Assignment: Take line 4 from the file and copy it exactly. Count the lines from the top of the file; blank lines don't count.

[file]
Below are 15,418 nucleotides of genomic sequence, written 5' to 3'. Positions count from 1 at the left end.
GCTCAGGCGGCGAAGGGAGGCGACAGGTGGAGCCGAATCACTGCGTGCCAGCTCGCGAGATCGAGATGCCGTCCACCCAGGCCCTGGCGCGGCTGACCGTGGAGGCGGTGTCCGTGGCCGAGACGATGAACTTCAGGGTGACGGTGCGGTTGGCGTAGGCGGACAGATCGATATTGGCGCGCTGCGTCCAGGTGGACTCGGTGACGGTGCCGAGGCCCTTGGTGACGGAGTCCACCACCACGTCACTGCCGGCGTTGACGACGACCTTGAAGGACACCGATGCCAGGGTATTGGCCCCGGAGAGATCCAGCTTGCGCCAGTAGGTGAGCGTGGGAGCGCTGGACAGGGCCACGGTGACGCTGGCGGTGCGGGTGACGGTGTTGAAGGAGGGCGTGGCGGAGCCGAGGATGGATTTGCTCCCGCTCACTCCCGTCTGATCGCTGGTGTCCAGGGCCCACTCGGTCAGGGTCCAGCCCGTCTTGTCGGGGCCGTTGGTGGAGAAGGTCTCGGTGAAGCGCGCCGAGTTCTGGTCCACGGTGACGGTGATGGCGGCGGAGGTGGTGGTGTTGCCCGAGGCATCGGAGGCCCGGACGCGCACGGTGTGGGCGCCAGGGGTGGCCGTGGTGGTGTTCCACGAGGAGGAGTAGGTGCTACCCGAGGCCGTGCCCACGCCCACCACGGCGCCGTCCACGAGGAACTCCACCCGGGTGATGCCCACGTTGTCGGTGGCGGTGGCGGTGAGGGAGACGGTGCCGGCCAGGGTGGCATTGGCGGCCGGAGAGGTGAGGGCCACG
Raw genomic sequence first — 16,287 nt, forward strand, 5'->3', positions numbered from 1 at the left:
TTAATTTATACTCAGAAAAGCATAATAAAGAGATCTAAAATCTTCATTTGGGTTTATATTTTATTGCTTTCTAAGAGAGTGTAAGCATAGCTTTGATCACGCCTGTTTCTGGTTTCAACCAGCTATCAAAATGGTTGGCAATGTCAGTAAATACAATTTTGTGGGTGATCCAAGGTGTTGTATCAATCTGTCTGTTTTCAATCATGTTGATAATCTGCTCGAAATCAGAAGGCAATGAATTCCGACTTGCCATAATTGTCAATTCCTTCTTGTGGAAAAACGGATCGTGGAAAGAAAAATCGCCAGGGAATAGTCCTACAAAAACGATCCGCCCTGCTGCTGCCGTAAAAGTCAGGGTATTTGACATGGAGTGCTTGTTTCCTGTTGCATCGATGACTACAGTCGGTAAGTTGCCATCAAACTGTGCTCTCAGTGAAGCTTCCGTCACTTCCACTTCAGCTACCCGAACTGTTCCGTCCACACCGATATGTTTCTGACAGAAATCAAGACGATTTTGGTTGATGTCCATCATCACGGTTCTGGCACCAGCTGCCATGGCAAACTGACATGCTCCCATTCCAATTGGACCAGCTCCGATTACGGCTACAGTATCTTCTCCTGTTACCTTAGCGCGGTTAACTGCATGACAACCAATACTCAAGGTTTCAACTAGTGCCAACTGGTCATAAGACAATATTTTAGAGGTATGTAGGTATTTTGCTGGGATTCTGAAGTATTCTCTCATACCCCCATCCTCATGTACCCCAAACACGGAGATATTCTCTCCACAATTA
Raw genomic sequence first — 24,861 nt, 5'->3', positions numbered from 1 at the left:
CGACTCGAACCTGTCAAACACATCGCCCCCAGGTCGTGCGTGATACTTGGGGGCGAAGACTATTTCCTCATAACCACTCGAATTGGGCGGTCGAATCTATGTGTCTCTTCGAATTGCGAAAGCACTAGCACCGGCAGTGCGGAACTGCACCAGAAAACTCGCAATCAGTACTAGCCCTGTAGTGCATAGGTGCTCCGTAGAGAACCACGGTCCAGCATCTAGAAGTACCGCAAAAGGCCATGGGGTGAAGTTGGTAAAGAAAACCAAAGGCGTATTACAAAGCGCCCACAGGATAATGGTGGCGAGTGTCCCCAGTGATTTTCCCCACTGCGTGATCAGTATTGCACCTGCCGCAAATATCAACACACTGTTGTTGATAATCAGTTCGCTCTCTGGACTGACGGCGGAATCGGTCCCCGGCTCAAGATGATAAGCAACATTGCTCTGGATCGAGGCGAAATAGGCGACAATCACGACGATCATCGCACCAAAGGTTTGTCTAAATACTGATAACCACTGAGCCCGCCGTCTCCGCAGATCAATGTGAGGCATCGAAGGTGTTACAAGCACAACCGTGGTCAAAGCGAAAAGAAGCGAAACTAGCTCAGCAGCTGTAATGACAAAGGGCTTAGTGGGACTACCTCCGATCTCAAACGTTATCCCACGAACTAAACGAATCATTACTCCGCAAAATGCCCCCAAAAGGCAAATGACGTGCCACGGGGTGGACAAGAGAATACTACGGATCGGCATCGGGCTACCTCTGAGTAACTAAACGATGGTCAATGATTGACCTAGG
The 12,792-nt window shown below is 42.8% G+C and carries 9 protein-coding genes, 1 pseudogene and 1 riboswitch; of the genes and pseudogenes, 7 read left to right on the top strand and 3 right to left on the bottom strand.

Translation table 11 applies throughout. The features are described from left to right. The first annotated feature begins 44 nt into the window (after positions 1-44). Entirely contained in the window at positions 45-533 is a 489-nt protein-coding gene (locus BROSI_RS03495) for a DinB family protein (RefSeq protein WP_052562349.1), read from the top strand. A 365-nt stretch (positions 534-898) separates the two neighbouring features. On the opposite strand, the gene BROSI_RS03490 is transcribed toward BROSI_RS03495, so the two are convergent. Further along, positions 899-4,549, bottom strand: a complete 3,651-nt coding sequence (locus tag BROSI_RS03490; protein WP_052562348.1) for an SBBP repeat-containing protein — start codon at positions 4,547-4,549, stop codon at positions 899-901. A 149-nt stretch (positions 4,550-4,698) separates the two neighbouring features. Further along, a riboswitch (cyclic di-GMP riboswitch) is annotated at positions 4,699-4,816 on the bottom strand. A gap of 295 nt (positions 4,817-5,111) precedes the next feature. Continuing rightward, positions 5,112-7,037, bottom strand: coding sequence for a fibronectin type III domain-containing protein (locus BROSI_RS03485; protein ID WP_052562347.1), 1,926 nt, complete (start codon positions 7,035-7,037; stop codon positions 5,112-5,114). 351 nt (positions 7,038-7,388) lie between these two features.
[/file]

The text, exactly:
TTAATTTATACTCAGAAAAGCATAATAAAGAGATCTAAAATCTTCATTTGGGTTTATATTTTATTGCTTTCTAAGAGAGTGTAAGCATAGCTTTGATCACGCCTGTTTCTGGTTTCAACCAGCTATCAAAATGGTTGGCAATGTCAGTAAATACAATTTTGTGGGTGATCCAAGGTGTTGTATCAATCTGTCTGTTTTCAATCATGTTGATAATCTGCTCGAAATCAGAAGGCAATGAATTCCGACTTGCCATAATTGTCAATTCCTTCTTGTGGAAAAACGGATCGTGGAAAGAAAAATCGCCAGGGAATAGTCCTACAAAAACGATCCGCCCTGCTGCTGCCGTAAAAGTCAGGGTATTTGACATGGAGTGCTTGTTTCCTGTTGCATCGATGACTACAGTCGGTAAGTTGCCATCAAACTGTGCTCTCAGTGAAGCTTCCGTCACTTCCACTTCAGCTACCCGAACTGTTCCGTCCACACCGATATGTTTCTGACAGAAATCAAGACGATTTTGGTTGATGTCCATCATCACGGTTCTGGCACCAGCTGCCATGGCAAACTGACATGCTCCCATTCCAATTGGACCAGCTCCGATTACGGCTACAGTATCTTCTCCTGTTACCTTAGCGCGGTTAACTGCATGACAACCAATACTCAAGGTTTCAACTAGTGCCAACTGGTCATAAGACAATATTTTAGAGGTATGTAGGTATTTTGCTGGGATTCTGAAGTATTCTCTCATACCCCCATCCTCATGTACCCCAAACACGGAGATATTCTCTCCACAATTA